Psychotherapy with African American Women

Innovations in Psychodynamic Perspectives and Practice

Edited by Leslie C. Jackson and Beverly Greene

July 11, 2000
ISBN 9781572305854
Price: $47.00
298 Pages
Size: 6" x 9"

“The book provides important insights into a number of issues seldom addressed elsewhere in the literature. What I found to be particularly interesting and useful was the author's elucidation of specific issues including: the internalization of race-based traumatic experiences....Clinicians, teachers, supervisors and students of psychodynamic psychotherapy, as well as others involved in working with African-American and other women of diverse racial and cultural backgrounds, should read this book....I congratulate the authors for raising our level of consciousness and for their contribution to the literature.”

Transcultural Psychiatry

“Jackson and Greene, experienced scholars and clinicians, have provided an important text and guide to the complexities of psychodynamic therapy with African American women. This thoughtful book reaches into the heart of our culture and extracts essential knowledge to help African American women thrive and help therapists reach a deeper understanding of their reality.”

—Gail E. Wyatt, PhD, Department of Psychiatry, University of California, Los Angeles; author of Stolen Women: Reclaiming Our Sexuality, Taking Back Our Lives

“This long overdue book will enlighten service providers to the unique experiences of African American women. These clients endure the twin traumas of racism and sexism. Mental health professionals who ignore, deny, misinterpret, or stereotype their issues provide poor treatment. This book is a breath of fresh air. It is certain to strengthen effective communication between clinicians and their African American female clients. I highly recommend it.”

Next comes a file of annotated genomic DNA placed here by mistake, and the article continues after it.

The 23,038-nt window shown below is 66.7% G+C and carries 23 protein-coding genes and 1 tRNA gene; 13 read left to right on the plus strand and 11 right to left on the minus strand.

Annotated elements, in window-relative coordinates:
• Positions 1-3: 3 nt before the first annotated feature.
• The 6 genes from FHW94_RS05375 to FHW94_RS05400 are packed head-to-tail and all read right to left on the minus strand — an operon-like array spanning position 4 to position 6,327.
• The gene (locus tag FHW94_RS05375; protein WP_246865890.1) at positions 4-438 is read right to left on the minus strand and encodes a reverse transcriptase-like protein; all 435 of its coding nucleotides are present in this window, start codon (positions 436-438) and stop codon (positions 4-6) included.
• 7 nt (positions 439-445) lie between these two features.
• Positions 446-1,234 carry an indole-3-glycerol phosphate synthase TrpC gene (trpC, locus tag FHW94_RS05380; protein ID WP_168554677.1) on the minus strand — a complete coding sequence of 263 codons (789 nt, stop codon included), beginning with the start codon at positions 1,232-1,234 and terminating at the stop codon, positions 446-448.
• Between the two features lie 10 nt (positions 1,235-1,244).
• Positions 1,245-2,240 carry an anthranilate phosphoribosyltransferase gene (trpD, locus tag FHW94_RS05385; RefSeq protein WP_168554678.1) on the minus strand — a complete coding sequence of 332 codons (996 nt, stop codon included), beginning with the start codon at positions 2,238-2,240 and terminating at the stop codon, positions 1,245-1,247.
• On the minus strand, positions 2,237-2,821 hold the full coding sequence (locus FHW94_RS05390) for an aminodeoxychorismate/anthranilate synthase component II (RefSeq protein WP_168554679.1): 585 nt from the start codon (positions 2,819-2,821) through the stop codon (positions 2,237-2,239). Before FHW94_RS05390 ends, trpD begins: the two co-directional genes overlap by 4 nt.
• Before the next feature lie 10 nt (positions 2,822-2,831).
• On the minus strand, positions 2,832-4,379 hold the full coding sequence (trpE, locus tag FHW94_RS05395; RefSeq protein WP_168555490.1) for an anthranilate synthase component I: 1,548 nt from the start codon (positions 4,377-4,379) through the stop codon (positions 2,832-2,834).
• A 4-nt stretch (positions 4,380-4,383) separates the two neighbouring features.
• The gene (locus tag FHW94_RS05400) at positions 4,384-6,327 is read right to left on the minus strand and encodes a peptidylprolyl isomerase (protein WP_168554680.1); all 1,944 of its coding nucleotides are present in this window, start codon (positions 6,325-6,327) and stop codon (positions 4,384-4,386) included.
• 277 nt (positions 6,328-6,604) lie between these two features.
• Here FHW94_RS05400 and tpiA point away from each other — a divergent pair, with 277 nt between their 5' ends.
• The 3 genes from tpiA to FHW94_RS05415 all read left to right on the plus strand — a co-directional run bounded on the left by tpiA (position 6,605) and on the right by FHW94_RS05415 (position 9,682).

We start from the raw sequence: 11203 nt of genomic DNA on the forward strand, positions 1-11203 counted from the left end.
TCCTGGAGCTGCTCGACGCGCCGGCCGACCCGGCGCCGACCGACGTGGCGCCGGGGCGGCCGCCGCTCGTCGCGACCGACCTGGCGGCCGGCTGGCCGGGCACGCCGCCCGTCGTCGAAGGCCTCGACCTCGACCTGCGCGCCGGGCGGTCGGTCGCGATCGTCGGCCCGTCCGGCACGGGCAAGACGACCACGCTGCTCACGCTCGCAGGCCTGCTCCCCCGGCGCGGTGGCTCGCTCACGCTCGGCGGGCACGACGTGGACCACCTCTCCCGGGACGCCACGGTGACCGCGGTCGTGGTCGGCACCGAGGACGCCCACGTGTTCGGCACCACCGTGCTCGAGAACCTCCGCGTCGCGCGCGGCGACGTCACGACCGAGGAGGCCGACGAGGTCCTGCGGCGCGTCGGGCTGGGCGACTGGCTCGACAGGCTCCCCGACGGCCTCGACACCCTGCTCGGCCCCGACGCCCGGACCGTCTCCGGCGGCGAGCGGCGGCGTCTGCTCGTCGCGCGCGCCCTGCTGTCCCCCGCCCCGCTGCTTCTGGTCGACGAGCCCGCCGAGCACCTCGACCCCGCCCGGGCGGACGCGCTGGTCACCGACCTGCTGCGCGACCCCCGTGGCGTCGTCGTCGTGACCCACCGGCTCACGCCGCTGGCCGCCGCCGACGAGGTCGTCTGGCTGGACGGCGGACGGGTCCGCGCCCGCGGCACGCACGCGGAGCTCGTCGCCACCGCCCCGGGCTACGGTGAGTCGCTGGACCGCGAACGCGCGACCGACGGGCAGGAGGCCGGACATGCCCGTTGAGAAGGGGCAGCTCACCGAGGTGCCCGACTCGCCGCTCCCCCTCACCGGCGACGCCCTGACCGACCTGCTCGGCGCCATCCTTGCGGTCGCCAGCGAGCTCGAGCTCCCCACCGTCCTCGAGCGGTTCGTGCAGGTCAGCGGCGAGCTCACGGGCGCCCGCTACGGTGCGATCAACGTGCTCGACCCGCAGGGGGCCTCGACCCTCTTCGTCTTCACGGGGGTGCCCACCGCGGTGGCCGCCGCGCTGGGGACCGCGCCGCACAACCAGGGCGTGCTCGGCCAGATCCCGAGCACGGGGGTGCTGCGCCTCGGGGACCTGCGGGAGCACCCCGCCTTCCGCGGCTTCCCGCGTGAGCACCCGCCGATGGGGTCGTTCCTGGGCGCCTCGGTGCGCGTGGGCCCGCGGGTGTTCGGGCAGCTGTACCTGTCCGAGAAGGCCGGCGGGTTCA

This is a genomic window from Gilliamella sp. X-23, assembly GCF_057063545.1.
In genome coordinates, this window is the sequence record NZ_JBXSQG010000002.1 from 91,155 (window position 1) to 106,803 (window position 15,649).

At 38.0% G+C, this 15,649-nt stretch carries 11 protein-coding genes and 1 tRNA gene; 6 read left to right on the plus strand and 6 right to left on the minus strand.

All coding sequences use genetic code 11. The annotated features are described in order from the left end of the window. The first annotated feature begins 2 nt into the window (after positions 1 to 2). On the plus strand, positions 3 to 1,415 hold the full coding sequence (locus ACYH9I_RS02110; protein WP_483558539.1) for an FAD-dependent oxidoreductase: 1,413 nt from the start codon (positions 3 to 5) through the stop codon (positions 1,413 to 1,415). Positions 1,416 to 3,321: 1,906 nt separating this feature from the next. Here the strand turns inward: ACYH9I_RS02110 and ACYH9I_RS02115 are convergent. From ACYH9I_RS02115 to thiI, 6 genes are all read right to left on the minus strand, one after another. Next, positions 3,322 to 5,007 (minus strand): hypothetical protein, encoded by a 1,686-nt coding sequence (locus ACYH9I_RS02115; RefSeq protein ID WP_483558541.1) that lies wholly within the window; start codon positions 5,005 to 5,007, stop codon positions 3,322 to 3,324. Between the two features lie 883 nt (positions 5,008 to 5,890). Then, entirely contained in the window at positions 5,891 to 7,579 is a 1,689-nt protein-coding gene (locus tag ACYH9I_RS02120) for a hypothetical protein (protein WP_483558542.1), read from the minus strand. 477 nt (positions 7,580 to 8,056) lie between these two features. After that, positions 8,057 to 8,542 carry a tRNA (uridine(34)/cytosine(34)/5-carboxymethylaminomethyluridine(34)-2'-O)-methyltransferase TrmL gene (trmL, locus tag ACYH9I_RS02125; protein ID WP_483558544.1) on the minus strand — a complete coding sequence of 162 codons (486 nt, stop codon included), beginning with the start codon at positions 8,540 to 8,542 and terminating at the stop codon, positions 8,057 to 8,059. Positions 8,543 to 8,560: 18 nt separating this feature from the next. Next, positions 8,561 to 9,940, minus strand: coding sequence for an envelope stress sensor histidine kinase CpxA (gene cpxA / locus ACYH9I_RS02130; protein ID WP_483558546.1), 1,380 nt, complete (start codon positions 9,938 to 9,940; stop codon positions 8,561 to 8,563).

—Alvin F. Poussaint, MD, Professor of Psychiatry, Harvard Medical School and Judge Baker Children's Center, Boston, Massachusetts

“This volume covers a wide range of topics related to provision of psychotherapy with African American women. There is much that is instructive in the volume's coverage of trauma and abuse, self-concept, familial roles, body images, and other issues. In addition, its discussion of lesbian and bisexual concerns represents a unique contribution to understanding the place of sexual orientation in the therapeutic milieu. Therapists of all cultural backgrounds and theoretical persuasions should find the volume a useful guide to often unexplored issues associated with race, ethnicity, and social class. More broadly, I would recommend it to mental health professionals in a wide range of treatment, education, and training settings where African American women receive care.”

—Henry Tomes, PhD, Executive Director for Public Interest, American Psychological Association